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Best Famous Edward Thomas Poems

Here is a collection of the all-time best famous Edward Thomas poems. This is a select list of the best famous Edward Thomas poetry. Reading, writing, and enjoying famous Edward Thomas poetry (as well as classical and contemporary poems) is a great past time. These top poems are the best examples of Edward Thomas poems.

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by Edward Thomas |

The Path

 RUNNING along a bank, a parapet 
That saves from the precipitous wood below 
The level road, there is a path.
It serves Children for looking down the long smooth steep, Between the legs of beech and yew, to where A fallen tree checks the sight: while men and women Content themselves with the road and what they see Over the bank, and what the children tell.
The path, winding like silver, trickles on, Bordered and even invaded by thinnest moss That tries to cover roots and crumbling chalk With gold, olive, and emerald, but in vain.
The children wear it.
They have flattened the bank On top, and silvered it between the moss With the current of their feet, year after year.
But the road is houseless, and leads not to school.
To see a child is rare there, and the eye Has but the road, the wood that overhangs And underyawns it, and the path that looks As if it led on to some legendary Or fancied place where men have wished to go And stay; till, sudden, it ends where the wood ends.


by Edward Thomas |

Like the Touch of Rain

 Like the touch of rain she was
On a man's flesh and hair and eyes
When the joy of walking thus
Has taken him by surprise:

With the love of the storm he burns,
He sings, he laughs, well I know how,
But forgets when he returns
As I shall not forget her 'Go now'.
Those two words shut a door Between me and the blessed rain That was never shut before And will not open again.


by Edward Thomas |

Lights Out

 I have come to the borders of sleep, 
The unfathomable deep 
Forest where all must lose 
Their way, however straight, 
Or winding, soon or late; 
They cannot choose.
Many a road and track That, since the dawn's first crack, Up to the forest brink, Deceived the travellers, Suddenly now blurs, And in they sink.
Here love ends, Despair, ambition ends, All pleasure and all trouble, Although most sweet or bitter, Here ends in sleep that is sweeter Than tasks most noble.
There is not any book Or face of dearest look That I would not turn from now To go into the unknown I must enter and leave alone I know not how.
The tall forest towers; Its cloudy foliage lowers Ahead, shelf above shelf; Its silence I hear and obey That I may lose my way And myself.


by Edward Thomas |

If I Should Ever By Chance

 IF I should ever by chance grow rich 
I'll buy Codham, Cockridden, and Childerditch,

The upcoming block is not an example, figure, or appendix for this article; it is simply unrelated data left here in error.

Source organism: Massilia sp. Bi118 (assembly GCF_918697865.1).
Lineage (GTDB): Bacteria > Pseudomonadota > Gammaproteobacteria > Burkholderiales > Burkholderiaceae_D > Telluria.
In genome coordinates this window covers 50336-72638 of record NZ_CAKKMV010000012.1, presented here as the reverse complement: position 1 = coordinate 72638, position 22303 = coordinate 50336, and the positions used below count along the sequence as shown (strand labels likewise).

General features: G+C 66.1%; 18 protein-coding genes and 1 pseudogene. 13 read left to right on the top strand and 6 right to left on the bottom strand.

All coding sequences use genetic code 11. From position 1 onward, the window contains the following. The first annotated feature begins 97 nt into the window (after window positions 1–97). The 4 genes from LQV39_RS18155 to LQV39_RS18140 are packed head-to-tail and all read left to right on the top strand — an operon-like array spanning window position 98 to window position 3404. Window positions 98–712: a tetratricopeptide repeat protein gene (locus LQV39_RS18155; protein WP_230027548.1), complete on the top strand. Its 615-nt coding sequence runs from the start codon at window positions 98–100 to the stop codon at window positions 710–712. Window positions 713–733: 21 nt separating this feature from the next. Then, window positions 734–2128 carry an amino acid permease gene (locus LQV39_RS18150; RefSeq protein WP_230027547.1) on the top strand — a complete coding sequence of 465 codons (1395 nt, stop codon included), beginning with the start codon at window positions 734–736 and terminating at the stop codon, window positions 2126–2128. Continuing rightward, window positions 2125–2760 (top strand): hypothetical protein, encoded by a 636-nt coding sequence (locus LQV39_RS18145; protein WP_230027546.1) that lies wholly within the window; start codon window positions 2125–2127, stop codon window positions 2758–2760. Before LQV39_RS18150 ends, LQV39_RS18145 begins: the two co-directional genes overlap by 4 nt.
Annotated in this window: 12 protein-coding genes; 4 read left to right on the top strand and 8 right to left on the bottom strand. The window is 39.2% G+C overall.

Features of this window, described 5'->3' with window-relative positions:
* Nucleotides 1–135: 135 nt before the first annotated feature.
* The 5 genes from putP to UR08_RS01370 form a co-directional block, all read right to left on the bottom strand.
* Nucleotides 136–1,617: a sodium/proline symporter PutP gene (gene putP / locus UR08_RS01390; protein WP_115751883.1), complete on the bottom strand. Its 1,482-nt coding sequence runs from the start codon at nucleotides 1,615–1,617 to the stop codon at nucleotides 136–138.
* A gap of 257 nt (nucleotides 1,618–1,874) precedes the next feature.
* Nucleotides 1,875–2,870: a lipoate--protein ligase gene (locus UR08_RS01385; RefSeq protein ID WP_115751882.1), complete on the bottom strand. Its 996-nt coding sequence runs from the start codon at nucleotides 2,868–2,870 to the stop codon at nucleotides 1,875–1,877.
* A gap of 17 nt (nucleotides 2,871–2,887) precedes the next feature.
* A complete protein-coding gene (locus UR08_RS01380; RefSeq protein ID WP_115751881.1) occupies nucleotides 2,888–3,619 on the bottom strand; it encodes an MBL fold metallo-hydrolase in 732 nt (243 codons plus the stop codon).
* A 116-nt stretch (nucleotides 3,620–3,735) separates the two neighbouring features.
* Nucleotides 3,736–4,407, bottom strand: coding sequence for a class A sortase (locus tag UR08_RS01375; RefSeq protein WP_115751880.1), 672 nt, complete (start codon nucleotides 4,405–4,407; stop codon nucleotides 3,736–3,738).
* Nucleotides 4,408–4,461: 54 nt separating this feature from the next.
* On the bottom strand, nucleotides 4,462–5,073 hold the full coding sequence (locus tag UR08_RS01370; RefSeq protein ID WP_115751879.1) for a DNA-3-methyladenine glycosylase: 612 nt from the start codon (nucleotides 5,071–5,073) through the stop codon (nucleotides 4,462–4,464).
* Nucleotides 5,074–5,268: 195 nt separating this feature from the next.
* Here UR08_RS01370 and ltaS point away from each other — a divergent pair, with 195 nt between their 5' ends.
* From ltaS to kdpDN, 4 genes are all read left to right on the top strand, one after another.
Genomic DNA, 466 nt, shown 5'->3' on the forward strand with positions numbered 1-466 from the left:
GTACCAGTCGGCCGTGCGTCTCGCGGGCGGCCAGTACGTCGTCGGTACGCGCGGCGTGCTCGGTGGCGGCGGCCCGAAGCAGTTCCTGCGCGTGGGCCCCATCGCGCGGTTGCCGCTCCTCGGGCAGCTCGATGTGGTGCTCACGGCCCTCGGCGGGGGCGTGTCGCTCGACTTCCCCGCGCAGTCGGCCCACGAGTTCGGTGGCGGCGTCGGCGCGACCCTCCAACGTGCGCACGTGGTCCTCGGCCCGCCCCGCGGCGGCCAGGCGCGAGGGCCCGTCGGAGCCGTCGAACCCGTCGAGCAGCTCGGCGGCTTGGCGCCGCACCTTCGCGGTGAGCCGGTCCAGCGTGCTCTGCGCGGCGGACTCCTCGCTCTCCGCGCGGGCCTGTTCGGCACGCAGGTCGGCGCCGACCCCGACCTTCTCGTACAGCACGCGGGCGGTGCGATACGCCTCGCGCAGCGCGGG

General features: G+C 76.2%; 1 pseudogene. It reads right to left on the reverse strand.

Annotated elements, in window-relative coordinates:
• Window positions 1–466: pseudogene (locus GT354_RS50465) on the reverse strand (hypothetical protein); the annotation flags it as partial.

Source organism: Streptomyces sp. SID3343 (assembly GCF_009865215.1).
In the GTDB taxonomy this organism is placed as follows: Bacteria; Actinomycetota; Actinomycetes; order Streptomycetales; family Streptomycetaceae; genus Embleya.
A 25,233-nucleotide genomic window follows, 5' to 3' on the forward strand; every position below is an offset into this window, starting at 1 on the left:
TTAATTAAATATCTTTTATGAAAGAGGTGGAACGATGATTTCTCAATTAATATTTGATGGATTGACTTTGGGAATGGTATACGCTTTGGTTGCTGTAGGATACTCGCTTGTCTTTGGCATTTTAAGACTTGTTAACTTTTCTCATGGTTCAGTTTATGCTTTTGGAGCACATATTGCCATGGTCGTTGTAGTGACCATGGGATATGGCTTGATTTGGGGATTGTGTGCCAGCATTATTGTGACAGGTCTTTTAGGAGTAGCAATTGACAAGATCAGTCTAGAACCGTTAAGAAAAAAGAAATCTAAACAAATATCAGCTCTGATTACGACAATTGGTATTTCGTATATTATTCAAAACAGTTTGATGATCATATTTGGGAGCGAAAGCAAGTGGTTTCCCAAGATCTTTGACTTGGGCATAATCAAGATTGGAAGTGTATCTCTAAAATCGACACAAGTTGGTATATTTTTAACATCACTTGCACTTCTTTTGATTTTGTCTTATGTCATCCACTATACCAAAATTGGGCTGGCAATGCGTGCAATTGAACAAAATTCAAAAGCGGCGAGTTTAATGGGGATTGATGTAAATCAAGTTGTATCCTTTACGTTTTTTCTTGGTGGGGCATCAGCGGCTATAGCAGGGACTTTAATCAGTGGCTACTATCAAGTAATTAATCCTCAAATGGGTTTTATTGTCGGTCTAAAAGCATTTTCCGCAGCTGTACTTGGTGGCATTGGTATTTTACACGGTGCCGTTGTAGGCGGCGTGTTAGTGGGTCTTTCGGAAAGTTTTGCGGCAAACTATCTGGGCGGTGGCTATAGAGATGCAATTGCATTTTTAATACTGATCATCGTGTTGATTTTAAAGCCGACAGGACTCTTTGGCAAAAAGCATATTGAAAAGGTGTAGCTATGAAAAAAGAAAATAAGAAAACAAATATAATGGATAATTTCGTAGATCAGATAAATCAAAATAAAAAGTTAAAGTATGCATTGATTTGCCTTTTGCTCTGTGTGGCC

Roses, Pyrgo, and Lapwater, 
And let them all to my eldest daughter.
The rent I shall ask of her will be only Each year's first violets, white and lonely, The first primroses and orchises-- She must find them before I do, that is.
But if she finds a blossom on furze Without rent they shall all forever be hers, Codham, Cockridden, and Childerditch, Roses, Pyrgo, and Lapwater,-- I shall give them all to my elder daughter.


by Edward Thomas |

Celandine

 Thinking of her had saddened me at first,
Until I saw the sun on the celandines lie
Redoubled, and she stood up like a flame,
A living thing, not what before I nursed,
The shadow I was growing to love almost,
The phantom, not the creature with bright eye
That I had thought never to see, once lost.
She found the celandines of February Always before us all.
Her nature and name Were like those flowers, and now immediately For a short swift eternity back she came, Beautiful, happy, simply as when she wore Her brightest bloom among the winter hues Of all the world; and I was happy too, Seeing the blossoms and the maiden who Had seen them with me Februarys before, Bending to them as in and out she trod And laughed, with locks sweeping the mossy sod.
But this was a dream; the flowers were not true, Until I stooped to pluck from the grass there One of five petals and I smelt the juice Which made me sigh, remembering she was no more, Gone like a never perfectly recalled air.


by Edward Thomas |

Sowing

 IT was a perfect day 
For sowing; just 
As sweet and dry was the ground 
As tobacco-dust.
I tasted deep the hour Between the far Owl's chuckling first soft cry And the first star.
A long stretched hour it was; Nothing undone Remained; the early seeds All safely sown.
And now, hark at the rain, Windless and light, Half a kiss, half a tear, Saying good-night.


by Edward Thomas |

The Dark Forest

 Dark is the forest and deep, and overhead
Hang stars like seeds of light
In vain, though not since they were sown was bred
Anything more bright.
And evermore mighty multitudes ride About, nor enter in; Of the other multitudes that dwell inside Never yet was one seen.
The forest foxglove is purple, the marguerite Outside is gold and white, Nor can those that pluck either blossom greet The others, day or night.


by Edward Thomas |

The Cherry Trees

 The cherry trees bend over and are shedding,
On the old road where all that passed are dead,
Their petals, strewing the grass as for a wedding
This early May morn when there is none to wed.


by Edward Thomas |

Thaw

 OVER the land half freckled with snow half-thawed 
The speculating rooks at their nests cawed, 
And saw from elm-tops, delicate as a flower of grass, 
What we below could not see, Winter pass.


by Edward Thomas |

Tall Nettles

 TALL nettles cover up, as they have done 
These many springs, the rusty harrow, the plough 
Long worn out, and the roller made of stone: 
Only the elm butt tops the nettles now.
This corner of the farmyard I like most: As well as any bloom upon a flower I like the dust on the nettles, never lost Except to prove the sweetness of a shower.